I frequently encounter this question from servicemembers after they learn that court-martial charges are coming, and it usually comes with a fair amount of frustration. To answer the question, it is important to understand a few things.
First of all, it is important to understand who we mean when we say, “the command.” For the typical military service member, and especially for junior enlisted, the company-level command is their entire world. That O-3 commander typically has 5-10 years as a commissioned officer and limited UCMJ authority. While junior personnel might see that commander as “the command,” the reality is that company-grade commander is only the bottom rung in a tall ladder, running up to actual convening authorities. Usually, the decision of whether to prosecute a case through court-martial happens much higher up. By law, is the first O-6 commander who must decide how to dispose of allegations of sexual assault, and in practice most serious allegations are handled similarly.
Secondly, it is important to remember that commanders often say what they think they should say, or what they have been advised to say, or even what they believe will keep you the least likely to be a risk for self-harm. Those comments of positive support may not mean what you think they mean. For example, it is common for a first-line commanders to tell accused servicemembers that they “support” that servicemember. Often, this “support” really means emotional or moral support for the servicemember during the court-martial process, and not actual support against prosecution.
Finally, one must understand the significance of legal advice provided by Judge Advocates to your commander. At various points, a judge advocate will update and advise commanders about military justice actions, each of which include significant resources and efforts. In addition to specific legal guidance, these closed-door conversations can also subtly convey the opinions held at higher levels of command. So, while your commander may express “support” early on, their opinions and positions may change after receiving advice (accompanied by an evidence packet) from a Judge Advocate. Understanding the process and the dynamic for company-level leadership is critical to defending servicemembers, which is one of the reasons why it pays to hire a firm that specializes in this practice.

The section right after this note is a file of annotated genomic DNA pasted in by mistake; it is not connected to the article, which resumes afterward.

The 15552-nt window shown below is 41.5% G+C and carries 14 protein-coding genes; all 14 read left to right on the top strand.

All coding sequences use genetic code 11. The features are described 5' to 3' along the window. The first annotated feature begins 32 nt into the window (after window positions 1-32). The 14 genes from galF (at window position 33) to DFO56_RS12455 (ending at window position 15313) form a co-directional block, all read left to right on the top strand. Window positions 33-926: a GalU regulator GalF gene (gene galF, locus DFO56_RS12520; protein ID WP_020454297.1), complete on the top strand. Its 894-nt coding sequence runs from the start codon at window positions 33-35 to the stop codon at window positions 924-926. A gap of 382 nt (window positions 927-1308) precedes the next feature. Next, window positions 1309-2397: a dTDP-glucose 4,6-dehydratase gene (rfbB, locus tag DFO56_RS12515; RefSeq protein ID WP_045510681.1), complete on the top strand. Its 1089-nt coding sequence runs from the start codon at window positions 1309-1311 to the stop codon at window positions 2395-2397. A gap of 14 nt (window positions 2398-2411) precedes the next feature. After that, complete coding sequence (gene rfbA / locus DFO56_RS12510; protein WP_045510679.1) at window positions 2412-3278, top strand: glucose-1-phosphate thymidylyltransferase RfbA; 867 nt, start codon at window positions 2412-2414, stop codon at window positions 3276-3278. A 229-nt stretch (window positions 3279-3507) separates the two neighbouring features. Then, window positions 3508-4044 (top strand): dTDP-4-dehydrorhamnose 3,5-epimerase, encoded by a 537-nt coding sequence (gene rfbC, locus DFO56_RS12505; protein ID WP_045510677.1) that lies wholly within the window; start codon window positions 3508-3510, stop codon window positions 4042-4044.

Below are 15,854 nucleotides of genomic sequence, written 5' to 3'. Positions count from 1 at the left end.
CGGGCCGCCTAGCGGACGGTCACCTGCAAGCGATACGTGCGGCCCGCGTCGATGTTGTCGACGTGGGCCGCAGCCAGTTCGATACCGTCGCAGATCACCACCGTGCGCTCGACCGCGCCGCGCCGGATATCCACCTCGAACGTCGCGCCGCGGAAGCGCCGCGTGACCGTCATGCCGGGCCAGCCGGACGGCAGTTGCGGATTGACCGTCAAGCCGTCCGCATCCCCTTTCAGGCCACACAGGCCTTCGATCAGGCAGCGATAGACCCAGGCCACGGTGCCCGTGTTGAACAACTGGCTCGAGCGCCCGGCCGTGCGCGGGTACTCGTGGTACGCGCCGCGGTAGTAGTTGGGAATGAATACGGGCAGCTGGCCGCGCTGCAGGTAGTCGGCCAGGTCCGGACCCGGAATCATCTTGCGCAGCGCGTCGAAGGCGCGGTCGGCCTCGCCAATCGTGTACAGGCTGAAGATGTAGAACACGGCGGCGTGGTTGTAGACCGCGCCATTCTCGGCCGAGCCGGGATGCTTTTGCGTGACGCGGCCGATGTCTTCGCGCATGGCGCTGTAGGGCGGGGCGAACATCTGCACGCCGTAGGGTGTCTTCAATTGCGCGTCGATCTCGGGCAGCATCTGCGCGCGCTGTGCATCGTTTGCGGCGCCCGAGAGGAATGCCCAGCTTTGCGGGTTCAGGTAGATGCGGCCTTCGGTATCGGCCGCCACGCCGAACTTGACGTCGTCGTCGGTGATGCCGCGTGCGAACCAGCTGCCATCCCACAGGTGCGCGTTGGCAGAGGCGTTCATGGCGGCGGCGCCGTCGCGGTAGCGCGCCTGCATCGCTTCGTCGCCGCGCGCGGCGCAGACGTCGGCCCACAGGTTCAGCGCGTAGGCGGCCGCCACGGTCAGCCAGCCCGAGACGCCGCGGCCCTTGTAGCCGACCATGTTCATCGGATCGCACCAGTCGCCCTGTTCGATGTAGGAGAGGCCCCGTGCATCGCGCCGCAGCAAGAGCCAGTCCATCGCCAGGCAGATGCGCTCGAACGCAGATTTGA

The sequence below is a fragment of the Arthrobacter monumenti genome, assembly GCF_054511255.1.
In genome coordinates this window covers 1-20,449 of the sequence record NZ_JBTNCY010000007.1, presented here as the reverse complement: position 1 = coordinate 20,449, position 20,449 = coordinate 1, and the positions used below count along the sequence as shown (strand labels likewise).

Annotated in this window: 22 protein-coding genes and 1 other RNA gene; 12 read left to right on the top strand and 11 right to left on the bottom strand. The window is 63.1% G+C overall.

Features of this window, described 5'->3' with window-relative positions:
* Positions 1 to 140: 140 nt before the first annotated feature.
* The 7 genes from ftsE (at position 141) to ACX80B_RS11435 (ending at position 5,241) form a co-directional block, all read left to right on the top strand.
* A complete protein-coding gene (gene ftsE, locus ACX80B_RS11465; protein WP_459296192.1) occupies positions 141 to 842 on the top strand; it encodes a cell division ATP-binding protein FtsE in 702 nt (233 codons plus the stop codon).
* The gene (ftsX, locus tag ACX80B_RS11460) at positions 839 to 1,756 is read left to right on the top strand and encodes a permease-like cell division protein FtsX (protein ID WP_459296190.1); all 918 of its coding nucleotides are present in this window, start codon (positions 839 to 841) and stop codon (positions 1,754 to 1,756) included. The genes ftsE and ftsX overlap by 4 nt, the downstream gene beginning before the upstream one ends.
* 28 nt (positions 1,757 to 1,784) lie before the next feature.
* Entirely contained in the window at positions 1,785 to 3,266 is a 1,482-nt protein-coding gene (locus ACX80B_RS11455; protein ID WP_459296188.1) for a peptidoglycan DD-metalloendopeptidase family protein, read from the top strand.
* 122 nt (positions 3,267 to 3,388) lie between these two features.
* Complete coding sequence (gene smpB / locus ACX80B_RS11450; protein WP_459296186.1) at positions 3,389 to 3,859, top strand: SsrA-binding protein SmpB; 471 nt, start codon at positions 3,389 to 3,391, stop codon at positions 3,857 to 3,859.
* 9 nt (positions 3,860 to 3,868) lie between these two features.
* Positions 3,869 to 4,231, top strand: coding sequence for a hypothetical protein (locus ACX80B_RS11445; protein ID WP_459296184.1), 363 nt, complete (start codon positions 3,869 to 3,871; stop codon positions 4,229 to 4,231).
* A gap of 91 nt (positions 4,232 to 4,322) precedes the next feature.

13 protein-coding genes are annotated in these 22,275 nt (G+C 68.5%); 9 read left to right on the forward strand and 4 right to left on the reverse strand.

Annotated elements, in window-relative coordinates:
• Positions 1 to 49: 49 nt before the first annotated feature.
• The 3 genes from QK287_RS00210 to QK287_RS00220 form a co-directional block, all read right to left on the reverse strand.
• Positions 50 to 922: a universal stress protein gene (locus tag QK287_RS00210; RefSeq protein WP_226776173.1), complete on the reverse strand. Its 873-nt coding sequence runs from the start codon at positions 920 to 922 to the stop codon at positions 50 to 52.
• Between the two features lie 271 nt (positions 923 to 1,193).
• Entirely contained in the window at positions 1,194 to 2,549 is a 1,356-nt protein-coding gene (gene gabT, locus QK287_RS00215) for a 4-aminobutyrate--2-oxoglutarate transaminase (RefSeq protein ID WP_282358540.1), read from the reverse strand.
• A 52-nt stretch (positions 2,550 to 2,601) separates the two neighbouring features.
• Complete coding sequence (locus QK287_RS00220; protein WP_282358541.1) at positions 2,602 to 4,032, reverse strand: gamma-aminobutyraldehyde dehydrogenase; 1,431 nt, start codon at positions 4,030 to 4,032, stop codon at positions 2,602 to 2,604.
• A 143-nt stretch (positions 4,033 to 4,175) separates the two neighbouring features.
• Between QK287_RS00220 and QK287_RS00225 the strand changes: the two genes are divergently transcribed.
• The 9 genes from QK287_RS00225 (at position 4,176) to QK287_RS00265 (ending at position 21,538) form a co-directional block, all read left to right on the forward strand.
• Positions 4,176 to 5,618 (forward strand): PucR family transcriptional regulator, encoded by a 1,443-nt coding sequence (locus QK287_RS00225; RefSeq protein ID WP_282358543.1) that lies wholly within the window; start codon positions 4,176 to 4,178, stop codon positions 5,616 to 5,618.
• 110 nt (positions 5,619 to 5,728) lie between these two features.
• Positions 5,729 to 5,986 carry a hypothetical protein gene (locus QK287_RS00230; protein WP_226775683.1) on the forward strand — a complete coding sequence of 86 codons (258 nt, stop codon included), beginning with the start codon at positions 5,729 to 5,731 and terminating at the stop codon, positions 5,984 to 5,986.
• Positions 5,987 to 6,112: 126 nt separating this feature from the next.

This uncertainty and mixed messaging can be extremely frustrating for individual servicemembers. Indeed, it often feels like a rollercoaster, and often when facing investigation, you may be looking for positive indications from any potential source. Add in the reality that the command has no obligation to share any details of its plans or even make a decision in any certain amount of time, and it can be downright demoralizing.
This early phase of a case is one where civilian defense counsel can be uniquely helpful. While AR 27-10 limits the Army’s uniformed defense lawyers to providing only suspect rights advice (which amounts to “keep your mouth shut, don’t speak to the police, and come back when you get paperwork”), civilian defense counsel can actually represent you and make a difference on the front end—something we have done time and time again.
Military justice actions are a lot like a freight train: slow moving in the beginning, but almost impossible to stop once they gain speed. Nothing makes us happier than being able to resolve a matter before the “train leaves the station.” We strongly encourage any servicemember who believes that they may be facing criminal charges to contact a qualified military defense attorney as early as possible.
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